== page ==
the blog of dan pontefract | The Volkswagen Commercial That Depicts a Backwards Workplace
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The Volkswagen Commercial That Depicts a Backwards Workplace

Volkswagen_5

It’s only a 30-second commercial, but it rubs me entirely the wrong way.

Volkswagen_5I suspect the advertising agency for Volkswagen wasn’t thinking about the backwards way in which they depicted the workplace (or life) throughout the commercial, but the evidence is as clear as day to me.

I have a few observations:

  1. Dad is stuck at work, whereas Mom is gleefully sitting in at the auditorium, watching her son’s violin recital.
    • Does this suggest Mom doesn’t work? Or does she simply have a more lenient employer? Did she have to take a day off to watch?
  2. There is an empty seat to the left of Mom.
    • Does this imply Dad was supposed to attend but couldn’t? If he couldn’t, what were the reasons? “Emergency” meeting? Did he forget about the recital? Did his boss say “no” when he asked that morning?
  3. Dad excused himself from the meeting to listen to the recital via the Passat mobile phone sound system, but he didn’t attend in person.
    • Will there ever be another moment like the one where he missed his son’s recital? What type of employer is he working for that doesn’t permit him to excuse himself for a short period of time? How will it affect the son, over time?

Yes, there are rebuttals to each of my questions.

Mom is a teacher at the school. Dad is away on business, in another city. There are other men in the auditorium. He did ‘hear’ the performance, Dan.

That being stated, the commercial rubs me entirely the wrong way.

It’s Dad who’s at work.

It’s Mom who is watching the performance.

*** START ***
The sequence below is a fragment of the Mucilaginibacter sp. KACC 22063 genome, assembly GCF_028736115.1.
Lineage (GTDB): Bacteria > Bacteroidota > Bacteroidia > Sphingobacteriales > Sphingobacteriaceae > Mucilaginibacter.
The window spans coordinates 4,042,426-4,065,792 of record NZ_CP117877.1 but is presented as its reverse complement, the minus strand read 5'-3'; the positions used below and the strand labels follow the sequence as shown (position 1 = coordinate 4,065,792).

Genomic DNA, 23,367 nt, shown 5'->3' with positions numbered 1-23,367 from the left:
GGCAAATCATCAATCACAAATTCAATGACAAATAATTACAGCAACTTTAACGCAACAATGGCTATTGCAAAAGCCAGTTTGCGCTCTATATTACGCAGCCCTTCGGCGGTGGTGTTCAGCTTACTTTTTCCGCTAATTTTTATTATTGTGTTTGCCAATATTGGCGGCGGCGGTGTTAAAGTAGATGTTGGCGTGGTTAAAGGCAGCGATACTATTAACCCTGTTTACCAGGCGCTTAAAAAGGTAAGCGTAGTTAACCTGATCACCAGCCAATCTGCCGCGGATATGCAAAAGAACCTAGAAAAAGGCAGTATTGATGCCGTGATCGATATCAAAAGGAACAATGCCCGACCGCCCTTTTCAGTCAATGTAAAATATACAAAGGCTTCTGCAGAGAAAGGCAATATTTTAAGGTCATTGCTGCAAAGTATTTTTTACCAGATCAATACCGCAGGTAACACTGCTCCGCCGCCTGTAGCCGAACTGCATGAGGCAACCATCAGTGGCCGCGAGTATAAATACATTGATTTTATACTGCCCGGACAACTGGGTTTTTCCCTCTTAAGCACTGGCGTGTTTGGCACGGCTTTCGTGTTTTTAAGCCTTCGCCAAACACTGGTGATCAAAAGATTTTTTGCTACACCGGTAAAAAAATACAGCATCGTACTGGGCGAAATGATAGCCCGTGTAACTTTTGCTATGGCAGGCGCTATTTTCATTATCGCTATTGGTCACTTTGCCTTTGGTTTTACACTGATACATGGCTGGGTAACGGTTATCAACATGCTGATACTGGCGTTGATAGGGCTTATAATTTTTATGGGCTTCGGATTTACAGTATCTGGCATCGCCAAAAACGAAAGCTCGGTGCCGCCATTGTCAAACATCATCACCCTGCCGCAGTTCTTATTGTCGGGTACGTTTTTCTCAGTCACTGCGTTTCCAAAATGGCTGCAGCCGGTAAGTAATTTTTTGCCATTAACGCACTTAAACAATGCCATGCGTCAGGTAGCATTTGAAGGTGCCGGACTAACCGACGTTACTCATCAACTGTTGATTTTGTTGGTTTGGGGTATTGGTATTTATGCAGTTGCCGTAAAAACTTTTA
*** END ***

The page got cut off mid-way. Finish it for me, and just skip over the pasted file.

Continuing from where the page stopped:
It’s Dad who can’t get away from the office.

It’s Mom who is holding up a phone so Dad can partake.

It’s Dad who works for an organization that clearly doesn’t demonstrate life-work flexibility.

It sends a message, a signal, a doctrine that is tiresome, over-played and rooted in history.

Our workplaces can do better.

Our lives can be lived better.

That father should have been at the recital.

Our workplaces need to become more humane.

2Comments

  • Marie-Louise Collard / 9 June 2014 9:12

    Thank you Dan – for highlighting the persistently warped doctrine that pervades our screens – as you say – and why there are not more women in the boardroom?
    However I would read it slightly differently. Isn’t this about men’s inability to prioritise their time? Is it really down to the way our work places treat staff – or the set of priorities that separate a man and a women when it comes to family and why our workplaces can’t make progress with gender equality?
    Work places are full of men and women – perhaps his boss was a woman who was at the concert in person?
    Who knows? A great read that made up for the terrible Ad. Thank you

  • Anette Mageau / 10 June 2014 8:32

    I’ve seen this ad many, many times and it never struck me as anything sexist or backwards. I am a woman in business and believe it or not, there are times when one can be stuck in a meeting and you can’t make it home in time for the recital (or whatever) – male or female. This doesn’t mean the company is bad or backwards – it’s a fact of life.
    If it had been a woman at work, and the man in the recital hall – would that have been better? I doubt it – she is still missing the recital. And having a man shown as being in the office does not make the ad sexist because it doesn’t state or even imply that it couldn’t have been the woman in the office. Men work, women work – this ad, this time shows the man in the office. Is the ad homophobic because it shows a hetero couple?
    Sorry – I’m a strong believer in equality – for all. And that means accepting that sometimes it’s the man in the office and sometimes it’s the woman.

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